If Desmond and Penny's love story represents the hope that is waiting at the end of the story, Sun and Jin (beautifully portrayed by
Yunjin Kim and
Daniel Dae Kim) have provided a tale of people rediscovering their love and their purpose in the midst of horrible circumstances. The crash of flight 815 provided these two with a second chance, and tonight we seemingly received the sad confirmation that a happy ending is not in store.
Some other tidbits to ponder:
- What the heck was the deal with the blood on the wall? Another case of cabin fever?
- As Sayid comments that the boat isn't moving, the doctor replies, "Well, if you say so."
- The name on the side of the freighter is "Kahana." From my quick research, that seems to be a city on the island of Maui. What's the significance of that name?
Despite the ups and downs of the last few seasons, I have continued to be consistently entertained by this show. The continuity of the storytelling and the emotions that are coming to the surface in these eight episodes have me convinced that the best is yet to come. What do you think?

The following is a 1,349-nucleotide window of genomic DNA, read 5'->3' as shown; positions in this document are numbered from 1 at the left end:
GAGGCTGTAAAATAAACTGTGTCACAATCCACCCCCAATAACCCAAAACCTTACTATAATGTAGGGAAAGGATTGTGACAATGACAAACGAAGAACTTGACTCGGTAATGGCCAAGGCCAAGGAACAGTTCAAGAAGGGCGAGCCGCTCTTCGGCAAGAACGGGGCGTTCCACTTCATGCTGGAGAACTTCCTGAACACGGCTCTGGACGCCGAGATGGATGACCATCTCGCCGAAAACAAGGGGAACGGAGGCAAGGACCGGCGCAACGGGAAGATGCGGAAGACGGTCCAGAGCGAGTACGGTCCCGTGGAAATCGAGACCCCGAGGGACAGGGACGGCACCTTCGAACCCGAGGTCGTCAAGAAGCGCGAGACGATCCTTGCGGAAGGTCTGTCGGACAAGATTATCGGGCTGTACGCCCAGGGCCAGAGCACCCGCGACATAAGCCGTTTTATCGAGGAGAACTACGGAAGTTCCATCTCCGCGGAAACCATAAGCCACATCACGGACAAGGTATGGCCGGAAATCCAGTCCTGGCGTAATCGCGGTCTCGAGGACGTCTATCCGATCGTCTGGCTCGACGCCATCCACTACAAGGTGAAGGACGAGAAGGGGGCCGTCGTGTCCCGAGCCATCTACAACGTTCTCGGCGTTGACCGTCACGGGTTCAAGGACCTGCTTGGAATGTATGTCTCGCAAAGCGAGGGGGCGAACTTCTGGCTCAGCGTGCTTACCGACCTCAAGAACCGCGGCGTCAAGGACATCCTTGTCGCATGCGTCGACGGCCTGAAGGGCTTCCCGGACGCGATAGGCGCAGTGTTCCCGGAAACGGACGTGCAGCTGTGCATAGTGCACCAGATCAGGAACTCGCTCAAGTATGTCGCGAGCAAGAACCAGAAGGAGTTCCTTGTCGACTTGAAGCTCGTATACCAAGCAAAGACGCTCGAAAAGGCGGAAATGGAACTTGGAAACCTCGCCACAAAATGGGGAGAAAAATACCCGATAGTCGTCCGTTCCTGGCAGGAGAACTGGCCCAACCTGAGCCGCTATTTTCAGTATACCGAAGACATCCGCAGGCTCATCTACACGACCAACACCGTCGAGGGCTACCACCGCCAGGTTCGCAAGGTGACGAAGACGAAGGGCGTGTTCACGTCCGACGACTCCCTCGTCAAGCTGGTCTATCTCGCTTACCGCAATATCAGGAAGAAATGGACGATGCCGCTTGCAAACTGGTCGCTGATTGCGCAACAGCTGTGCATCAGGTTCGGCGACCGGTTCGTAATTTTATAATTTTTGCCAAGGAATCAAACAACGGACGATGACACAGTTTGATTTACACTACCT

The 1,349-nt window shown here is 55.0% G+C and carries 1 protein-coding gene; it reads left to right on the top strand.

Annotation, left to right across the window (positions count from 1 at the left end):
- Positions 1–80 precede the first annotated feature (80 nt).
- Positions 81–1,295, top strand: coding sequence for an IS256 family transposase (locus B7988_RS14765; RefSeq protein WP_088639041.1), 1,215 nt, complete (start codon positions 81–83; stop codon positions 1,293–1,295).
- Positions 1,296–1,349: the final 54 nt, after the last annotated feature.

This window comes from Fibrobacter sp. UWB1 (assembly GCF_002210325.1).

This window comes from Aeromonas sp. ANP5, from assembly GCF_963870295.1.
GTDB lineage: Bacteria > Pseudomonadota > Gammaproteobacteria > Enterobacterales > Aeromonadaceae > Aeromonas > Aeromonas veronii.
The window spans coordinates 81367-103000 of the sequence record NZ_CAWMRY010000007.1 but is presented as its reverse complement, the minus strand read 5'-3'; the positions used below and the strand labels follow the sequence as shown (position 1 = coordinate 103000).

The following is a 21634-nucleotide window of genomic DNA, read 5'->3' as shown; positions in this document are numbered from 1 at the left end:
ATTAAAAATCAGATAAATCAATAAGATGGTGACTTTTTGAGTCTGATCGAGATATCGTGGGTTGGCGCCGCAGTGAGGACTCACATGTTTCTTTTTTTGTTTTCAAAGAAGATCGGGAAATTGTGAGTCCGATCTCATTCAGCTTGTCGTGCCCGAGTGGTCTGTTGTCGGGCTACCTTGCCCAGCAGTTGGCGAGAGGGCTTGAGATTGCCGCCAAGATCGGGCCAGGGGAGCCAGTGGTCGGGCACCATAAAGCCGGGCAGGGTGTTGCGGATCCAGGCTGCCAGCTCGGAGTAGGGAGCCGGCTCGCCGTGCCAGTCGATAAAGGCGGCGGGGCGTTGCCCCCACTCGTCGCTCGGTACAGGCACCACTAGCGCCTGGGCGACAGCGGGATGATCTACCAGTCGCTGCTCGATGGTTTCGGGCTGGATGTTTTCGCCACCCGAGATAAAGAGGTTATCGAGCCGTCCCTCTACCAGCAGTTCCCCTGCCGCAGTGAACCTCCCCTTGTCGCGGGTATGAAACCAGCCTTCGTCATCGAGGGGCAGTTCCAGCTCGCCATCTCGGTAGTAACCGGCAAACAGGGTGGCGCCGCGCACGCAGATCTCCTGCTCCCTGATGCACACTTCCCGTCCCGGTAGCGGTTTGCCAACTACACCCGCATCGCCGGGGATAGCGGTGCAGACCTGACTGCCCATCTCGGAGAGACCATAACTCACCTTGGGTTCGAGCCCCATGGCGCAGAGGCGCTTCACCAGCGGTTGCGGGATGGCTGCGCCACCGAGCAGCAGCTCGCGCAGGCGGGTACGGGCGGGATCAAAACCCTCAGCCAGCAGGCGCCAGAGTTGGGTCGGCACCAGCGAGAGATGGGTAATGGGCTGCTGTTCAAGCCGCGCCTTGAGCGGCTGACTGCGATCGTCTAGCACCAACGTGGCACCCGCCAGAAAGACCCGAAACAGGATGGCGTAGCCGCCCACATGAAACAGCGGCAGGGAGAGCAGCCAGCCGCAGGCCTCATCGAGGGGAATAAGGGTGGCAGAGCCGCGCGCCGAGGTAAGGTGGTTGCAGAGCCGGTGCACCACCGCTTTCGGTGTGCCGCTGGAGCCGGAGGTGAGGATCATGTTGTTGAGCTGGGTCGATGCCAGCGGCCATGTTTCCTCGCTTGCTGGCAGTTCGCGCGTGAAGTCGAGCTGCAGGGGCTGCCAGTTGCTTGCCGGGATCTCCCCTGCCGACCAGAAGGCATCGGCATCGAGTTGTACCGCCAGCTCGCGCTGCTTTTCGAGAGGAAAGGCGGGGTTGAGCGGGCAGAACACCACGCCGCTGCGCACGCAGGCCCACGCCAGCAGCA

Dying to see what happens next? Not sure you will make it to next Thursday? Click
here for Matt Mitovich's interview with Juliet herself, Elizabeth Mitchell. And check out the
Online Video Guide for full episodes and previews.
For another take on this week's
Cheers & Jeers.
My mind is just totally blown right now I know Ive said that before but this time I really mean it I feel like Minkowski after his last fateful ride on the time-travel express Between the frantic searching on the Internet for facts and names and the hysterics that came at the end of the episode I hope I am able to articulate everything coherently Be patient with me Tonight we learned that Sun is one of the Oceanic Six Is that list now complete If you include Aaron in the equation Sun makes six survivors But who the heck knows for sure I am so beyond even trying to figure things out ahead of time at this point I simply surrender to the manipulative story-crafting genius of Carlton Cuse and Damon Lindelof Ben wouldnt stand a chance against these guys I guess that a person well-versed in Chinese and Korean would have known right off the bat that Jins story was unfolding in China during this episode What was not so obvious at least to me He was i